It’s every mother and fathers’ wish to see their son or daughter have success as a hitter in baseball/softball.  One of the more exciting happenings is when our kids show some power when they’re hitting.

To most players, their experience feels random because as they search their knowledge base, everything they know about hitting sets them up to be on the defense.  Fortunately, there’s a better way and you can be on offense.

Hitting is NOT random, it’s timing.  Timing a pitch perfectly doesn’t have to be lucky, you simply need to learn how to relate what you know in other disciplines and apply it to timing the pitch.  Let me put it to you this way – do you have trouble timing the beat of your favorite song?

Do you have trouble timing the beat of your favorite song? Timing is easy when you dance to the music! Click To Tweet

The obvious answer is NO!  Timing is easy when it’s music because you can feel the beat doing a simple movement like clapping your hands, snapping your fingers, and even the weak attempt at dancing, rocking back and forth – as long as your moves are in sync with the beat and you can feel it.

Nevertheless, hitting is difficult because you have to navigate through a mine field of myths and incomplete explanations.  Having said that I’d like to tell you a personal story.

My dad recently passed and of course, I think of him often.  One thing that’s burned into my memory is how in the world was he able to be at all of my games.  Personally, with life being as busy as it is, I don’t see how he made it to so many games, but somehow he made it work.

Like all ball players, I found myself in a slump my senior year of high school.  The slump got so bad I told my dad I wanted to quit baseball.  Now try to imagine being a dad or parent watching your son who’s been playing baseball every day, swinging a bat every waking moment his entire life, like I did.  Also, consider how invested he was going to all those ball games.

So one day out of the blue I blurt out, “Dad – I don’t want to play baseball anymore”!
You can imagine what was going through his mind – there were so many reasons this was a passing phase.

My dad, being aware of the ups and downs of competition, knowing I must have been going through a trial by fire, he remained calm, cool and collected.  I’m sure I was looking for a reaction but not from dad.  He practically agreed with me.

It would have been easy for him to kick into parent mode, lecturing about commitment, and finishing what you started, there would have been any number of directions the conversation could have gone.

But not dad, he just smiled and said: “If that’s what you want”.
The crazy part was how convincing he acted and sounded.  No doubt he knew it was just a cry out for help!

The way he responded shaped how I responded to adversity in baseball from that day forward.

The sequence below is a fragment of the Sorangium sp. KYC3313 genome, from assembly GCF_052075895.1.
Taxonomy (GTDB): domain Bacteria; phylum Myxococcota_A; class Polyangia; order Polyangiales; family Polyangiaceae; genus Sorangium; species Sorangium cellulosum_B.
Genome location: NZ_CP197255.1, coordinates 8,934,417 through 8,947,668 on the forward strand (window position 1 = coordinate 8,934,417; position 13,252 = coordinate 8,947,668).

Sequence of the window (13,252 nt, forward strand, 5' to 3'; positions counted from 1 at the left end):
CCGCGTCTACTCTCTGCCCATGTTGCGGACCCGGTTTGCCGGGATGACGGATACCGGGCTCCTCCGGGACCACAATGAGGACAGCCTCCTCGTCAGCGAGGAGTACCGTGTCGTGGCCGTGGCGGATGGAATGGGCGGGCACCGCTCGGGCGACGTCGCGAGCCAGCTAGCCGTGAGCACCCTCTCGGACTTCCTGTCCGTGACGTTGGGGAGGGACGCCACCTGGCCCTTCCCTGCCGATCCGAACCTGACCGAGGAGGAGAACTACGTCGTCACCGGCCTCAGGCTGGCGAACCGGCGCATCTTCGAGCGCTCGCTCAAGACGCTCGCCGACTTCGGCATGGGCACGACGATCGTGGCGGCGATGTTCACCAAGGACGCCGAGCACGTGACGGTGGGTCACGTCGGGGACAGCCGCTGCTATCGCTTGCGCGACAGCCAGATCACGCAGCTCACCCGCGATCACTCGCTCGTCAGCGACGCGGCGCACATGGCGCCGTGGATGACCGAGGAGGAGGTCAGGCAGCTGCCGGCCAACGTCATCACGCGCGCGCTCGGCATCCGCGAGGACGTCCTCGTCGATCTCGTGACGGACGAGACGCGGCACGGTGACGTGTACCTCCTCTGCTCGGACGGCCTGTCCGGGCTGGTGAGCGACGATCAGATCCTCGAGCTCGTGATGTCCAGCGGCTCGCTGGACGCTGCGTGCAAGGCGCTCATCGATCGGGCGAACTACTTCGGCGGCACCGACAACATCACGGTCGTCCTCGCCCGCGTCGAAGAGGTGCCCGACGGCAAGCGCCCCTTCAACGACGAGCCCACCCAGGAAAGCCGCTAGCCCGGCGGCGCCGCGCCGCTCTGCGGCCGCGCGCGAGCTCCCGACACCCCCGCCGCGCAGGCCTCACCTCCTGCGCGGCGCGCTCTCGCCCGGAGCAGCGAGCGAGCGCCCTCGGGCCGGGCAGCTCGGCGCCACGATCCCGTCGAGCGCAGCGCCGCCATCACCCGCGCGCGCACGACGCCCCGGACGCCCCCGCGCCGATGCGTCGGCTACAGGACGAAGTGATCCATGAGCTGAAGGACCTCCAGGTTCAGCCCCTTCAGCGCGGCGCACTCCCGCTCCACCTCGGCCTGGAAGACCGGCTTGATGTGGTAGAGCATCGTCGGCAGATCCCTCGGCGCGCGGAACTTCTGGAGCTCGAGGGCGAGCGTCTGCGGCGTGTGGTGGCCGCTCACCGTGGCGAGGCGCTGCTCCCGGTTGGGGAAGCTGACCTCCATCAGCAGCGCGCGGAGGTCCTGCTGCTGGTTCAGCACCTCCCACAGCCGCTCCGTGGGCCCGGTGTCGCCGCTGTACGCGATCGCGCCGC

“If that’s what you want I support you all the way son”.  He must have been dying inside knowing I had some talent and that inside of 2 months I was likely to get drafted by the San Francisco Giants.

Dad stayed calm! It was like I just said, “Dad I finished my homework” – “Ok son you can go out tonight”.  That’s how casual he was.  You couldn’t tell by the way he was acting.

Two days later I said, “I changed my mind, I’m gonna play”!  I’m sure I got a hit in a game or something and broke out of my slump.  As players and parents, we have to remember with hitting in baseball, you can do everything right and still fail.  It’s not a failure, it’s an experiment.  It’s not a slump, it’s just a trial and error lesson when you keep it simple and focus on hitting your pitch and your pitch alone.

The unwavering, unconditional support from my dad, and his daily encouragement to work hard at whatever I chose to do, shaped how I dealt with adversity. The unwavering, unconditional support from my dad, and his daily encouragement to work hard at what I chose to do, shaped how I deal with adversity Click To Tweet

Hitting for power is about learning to replicate your swing often enough till you get betting at directing your energy into a fine point, like accurately hitting the head of a nail with a hammer.I would later learn it didn’t matter if I sucked at everything else – as long as I could hit my pitch, I had a chance to lead every team, in every league, at every level.  It’s all about hitting your pitch.  Hitters fail because they miss their pitch and celebrate coming close when they foul a ball straight back.

On my journey, I failed a lot, but the lessons I learned from my dad allowed me to take the adversity in stride.  3-4 times in the minor leagues I can remember striking out 5 consecutive times.  I distinctly remember people coming up to me and asking if I was ok?  My answer was always the same: “This is just going to make me a better hitter”!

My answer was always met with some sort of surprise and the desire for me to explain.  “I knew that I was going to fail a lot, so I figured no matter how bad it got, eventually I’d figure it out.

I figured when the time came and I learned whatever it was that was holding me back, I would be a better hitter after I solved the puzzle”.  Needless to say, it surprised some people, especially my competition but it worked for me and it empowered me.

Can you relate to any of this on a personal level? Id love to hear your stories and thoughts.